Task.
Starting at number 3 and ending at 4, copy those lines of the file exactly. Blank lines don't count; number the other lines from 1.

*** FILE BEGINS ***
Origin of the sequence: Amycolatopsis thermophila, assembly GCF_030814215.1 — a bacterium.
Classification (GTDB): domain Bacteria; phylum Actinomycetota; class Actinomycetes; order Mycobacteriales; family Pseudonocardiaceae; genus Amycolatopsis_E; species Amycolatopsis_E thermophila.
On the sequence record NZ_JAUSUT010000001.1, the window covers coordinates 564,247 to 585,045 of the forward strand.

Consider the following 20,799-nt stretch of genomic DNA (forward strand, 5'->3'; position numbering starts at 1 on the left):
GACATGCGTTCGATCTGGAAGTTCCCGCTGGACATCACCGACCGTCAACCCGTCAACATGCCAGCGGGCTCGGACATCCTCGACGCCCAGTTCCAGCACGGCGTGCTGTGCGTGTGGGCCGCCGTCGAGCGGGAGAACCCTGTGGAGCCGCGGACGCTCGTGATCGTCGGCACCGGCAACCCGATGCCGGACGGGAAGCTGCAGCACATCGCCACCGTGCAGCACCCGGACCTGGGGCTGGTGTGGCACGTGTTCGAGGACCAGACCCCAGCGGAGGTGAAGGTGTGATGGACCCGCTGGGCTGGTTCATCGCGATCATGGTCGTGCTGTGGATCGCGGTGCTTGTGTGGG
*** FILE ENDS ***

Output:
On the sequence record NZ_JAUSUT010000001.1, the window covers coordinates 564,247 to 585,045 of the forward strand.

Consider the following 20,799-nt stretch of genomic DNA (forward strand, 5'->3'; position numbering starts at 1 on the left):